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Re: Using SVG properties in CSS

From: Maciej Stachowiak <mjs@apple.com>
Date: Wed, 30 Apr 2008 03:22:02 -0700
Cc: "www-style@w3.org" <www-style@w3.org>
Message-Id: <BB5451EC-1C81-4357-B6A3-22FD5F9A0119@apple.com>
To: Erik Dahlström <ed@opera.com>


On Apr 30, 2008, at 1:56 AM, Erik Dahlström wrote:

>
> Hello www-svg,
>
> while I find it very interesting and fun to see David Hyatt come up  
> with new syntaxes for SVG features in CSS I still think that it  
> falls short of offering the full benefits of SVG. There are a number  
> of things that make it less useful than having a full svg document  
> that you can manipulate with script, animate with SMIL and reuse  
> parts of. And that hasn't even begun addressing the concerns about  
> being able to transparently use definitions across different  
> document formats.

I think it is misleading to call these "SVG features". Things like  
transforms and gradients are basic functionality of any modern  
graphics subsystem.  Similarly I would not call text layout or  
hyperlinks "HTML features" even though that was the first format to  
offer those features on the Web.

> I'm editor of two SVG 1.2 spec modules that cover filters and paint  
> servers. Both of which have corresponding CSS properties which could  
> very well be applied to other types of content than SVG, in fact  
> it's a stated goal. There are other modules in progress as well,  
> which could also apply to any content in a similar fashion.
>
> Having the CSS WG adopt the SVG properties defined in SVG 1.1 so  
> that they could be used in e.g HTML was proposed a long long time  
> ago. Now, since it seems to be on the table again in another form,  
> it seems indeed that the features are desired and I think it would  
> be good if that the proposal to allow SVG properties to be used in  
> CSS for other content was considered again, see for example threads  
> listed here[1].

I think this should be supported. But I don't think referencing an SVG  
resource should be required for relatively simple effects. I do not  
see the problem with offering both.

> There's some discussion on the mozilla svg newsgroup[2] about how  
> such definitions could be made, and I believe it would be similar to  
> how CSS background images are defined with regards to intrinsic size  
> etc.
>
> It's also noteworthy to see that when it comes to resources such as  
> webfonts, it seems it's not considered a problem to download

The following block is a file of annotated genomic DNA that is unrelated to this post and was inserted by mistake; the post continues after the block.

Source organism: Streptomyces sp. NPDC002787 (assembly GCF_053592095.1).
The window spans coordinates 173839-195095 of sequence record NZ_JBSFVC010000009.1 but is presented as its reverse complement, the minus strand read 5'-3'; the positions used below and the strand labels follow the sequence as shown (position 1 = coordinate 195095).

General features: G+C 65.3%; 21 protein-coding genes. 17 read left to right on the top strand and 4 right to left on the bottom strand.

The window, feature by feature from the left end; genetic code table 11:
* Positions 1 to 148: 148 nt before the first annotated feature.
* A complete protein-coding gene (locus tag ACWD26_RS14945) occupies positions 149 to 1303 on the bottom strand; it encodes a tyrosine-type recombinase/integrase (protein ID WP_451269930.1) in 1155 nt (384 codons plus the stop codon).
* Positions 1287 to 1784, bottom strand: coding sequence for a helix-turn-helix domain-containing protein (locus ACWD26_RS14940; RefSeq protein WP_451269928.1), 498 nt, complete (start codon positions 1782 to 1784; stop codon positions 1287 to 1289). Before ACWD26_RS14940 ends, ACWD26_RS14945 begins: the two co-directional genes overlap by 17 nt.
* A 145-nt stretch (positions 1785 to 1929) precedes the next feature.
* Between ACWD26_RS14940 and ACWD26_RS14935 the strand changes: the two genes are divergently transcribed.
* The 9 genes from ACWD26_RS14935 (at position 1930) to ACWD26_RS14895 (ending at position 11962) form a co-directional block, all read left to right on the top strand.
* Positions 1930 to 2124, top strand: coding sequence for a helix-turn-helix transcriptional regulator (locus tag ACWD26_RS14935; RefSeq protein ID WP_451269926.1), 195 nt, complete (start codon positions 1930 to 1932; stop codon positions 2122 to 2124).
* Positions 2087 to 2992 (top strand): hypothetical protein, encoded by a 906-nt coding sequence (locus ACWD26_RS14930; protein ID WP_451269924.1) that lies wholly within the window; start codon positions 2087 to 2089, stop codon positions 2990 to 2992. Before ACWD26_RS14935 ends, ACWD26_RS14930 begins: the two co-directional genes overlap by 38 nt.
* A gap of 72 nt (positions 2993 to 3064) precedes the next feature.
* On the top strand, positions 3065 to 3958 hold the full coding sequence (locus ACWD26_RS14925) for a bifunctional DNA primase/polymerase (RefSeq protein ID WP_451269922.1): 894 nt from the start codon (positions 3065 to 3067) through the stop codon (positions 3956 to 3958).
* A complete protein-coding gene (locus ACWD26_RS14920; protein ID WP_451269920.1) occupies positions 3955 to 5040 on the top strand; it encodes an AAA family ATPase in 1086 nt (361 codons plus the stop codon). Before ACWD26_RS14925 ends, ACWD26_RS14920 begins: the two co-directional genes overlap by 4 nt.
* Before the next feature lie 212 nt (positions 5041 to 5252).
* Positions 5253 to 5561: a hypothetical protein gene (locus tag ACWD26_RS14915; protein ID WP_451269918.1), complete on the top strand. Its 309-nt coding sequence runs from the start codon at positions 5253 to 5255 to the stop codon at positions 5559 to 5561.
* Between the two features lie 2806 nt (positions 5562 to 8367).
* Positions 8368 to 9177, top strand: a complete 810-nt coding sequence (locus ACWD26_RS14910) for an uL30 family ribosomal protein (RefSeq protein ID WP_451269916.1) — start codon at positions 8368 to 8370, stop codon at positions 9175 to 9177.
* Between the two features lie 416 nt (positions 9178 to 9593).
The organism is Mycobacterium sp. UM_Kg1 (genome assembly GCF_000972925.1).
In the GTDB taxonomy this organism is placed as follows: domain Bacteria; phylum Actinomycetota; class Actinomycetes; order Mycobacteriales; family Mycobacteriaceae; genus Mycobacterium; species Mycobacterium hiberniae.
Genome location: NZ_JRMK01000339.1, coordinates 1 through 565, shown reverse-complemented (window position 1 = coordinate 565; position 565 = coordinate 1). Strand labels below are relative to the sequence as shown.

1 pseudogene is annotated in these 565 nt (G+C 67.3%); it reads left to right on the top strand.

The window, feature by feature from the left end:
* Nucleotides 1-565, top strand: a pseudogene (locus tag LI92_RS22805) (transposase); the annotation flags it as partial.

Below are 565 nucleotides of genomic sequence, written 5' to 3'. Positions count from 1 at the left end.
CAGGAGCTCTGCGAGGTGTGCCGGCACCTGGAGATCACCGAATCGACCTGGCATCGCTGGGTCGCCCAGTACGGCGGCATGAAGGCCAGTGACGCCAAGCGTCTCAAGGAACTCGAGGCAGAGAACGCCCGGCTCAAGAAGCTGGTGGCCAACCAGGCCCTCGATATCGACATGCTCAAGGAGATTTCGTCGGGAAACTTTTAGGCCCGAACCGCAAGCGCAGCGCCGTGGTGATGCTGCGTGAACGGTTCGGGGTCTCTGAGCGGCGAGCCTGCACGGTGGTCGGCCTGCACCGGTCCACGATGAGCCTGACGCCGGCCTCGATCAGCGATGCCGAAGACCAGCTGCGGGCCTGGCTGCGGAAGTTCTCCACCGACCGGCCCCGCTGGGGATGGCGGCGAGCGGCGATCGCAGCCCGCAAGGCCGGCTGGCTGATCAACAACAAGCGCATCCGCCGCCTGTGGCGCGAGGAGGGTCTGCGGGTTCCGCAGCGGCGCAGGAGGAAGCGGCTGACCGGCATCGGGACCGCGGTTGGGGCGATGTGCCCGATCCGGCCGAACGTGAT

> additional resources, but when it comes to the same using additional  
> svg files, then it's often said to be too heavy. Besides, since  
> Webkit is already supporting downloadable SVGFonts in @font-face,  
> they should be well aware that such resources may well contain other  
> resources that could be used in the stylesheet, re-using the same  
> svg resource. My question is simply: is there any good reason why  
> this shouldn't be allowed?

It should be allowed, in my opinion. (I said this on the Mozilla  
discussion thread you cited, and I don't think anyone has said it  
shouldn't be allowed). I think pure CSS syntax should also be allowed  
for cases where it makes sense. I don't think a pure CSS syntax for  
specifying all the glyphs in a font would make sense.

Web content authors go to some lengths to reduce the number of network  
transactions needed to load their page, using such techniques as CSS  
sprites. So I don't think we can just write off this concern. In the  
case of fonts, images, or other large often-binary formats, there is  
no practical way to embed the resource directly in the stylesheet. I  
don't see how referencing an XML file containing an SVG <image>  
element to mask something with an image adds value over just  
referencing the image itself (actually it subtracts value due to SVG's  
weird luminosity*alpha masking model but that's not really the key  
point).

> True, SVG is not CSS. But then again, CSS isn't meant to be SVG  
> either. At least that's my opinion.

I would not recommend adding CSS syntax for drawing pictures composed  
of scene graphs of bezier paths (other than by referincing an SVG  
image.. But I do think it is good for styling, and styles should only  
reference external resources when a simple text representation of the  
styling request will not suffice. If an author knows only HTML and  
CSS, she shouldn't have to learn an additional language to do  
something simple like a gradient.

I think SVG is great as a presentational language for vector graphics  
(and I think WebKit may be second only to Opera's Presto engine in  
native in-browser support of SVG features), but I do not think it is  
very good as a styling language for other markup languages.

Regards,
Maciej
Received on Wednesday, 30 April 2008 10:22:49 GMT

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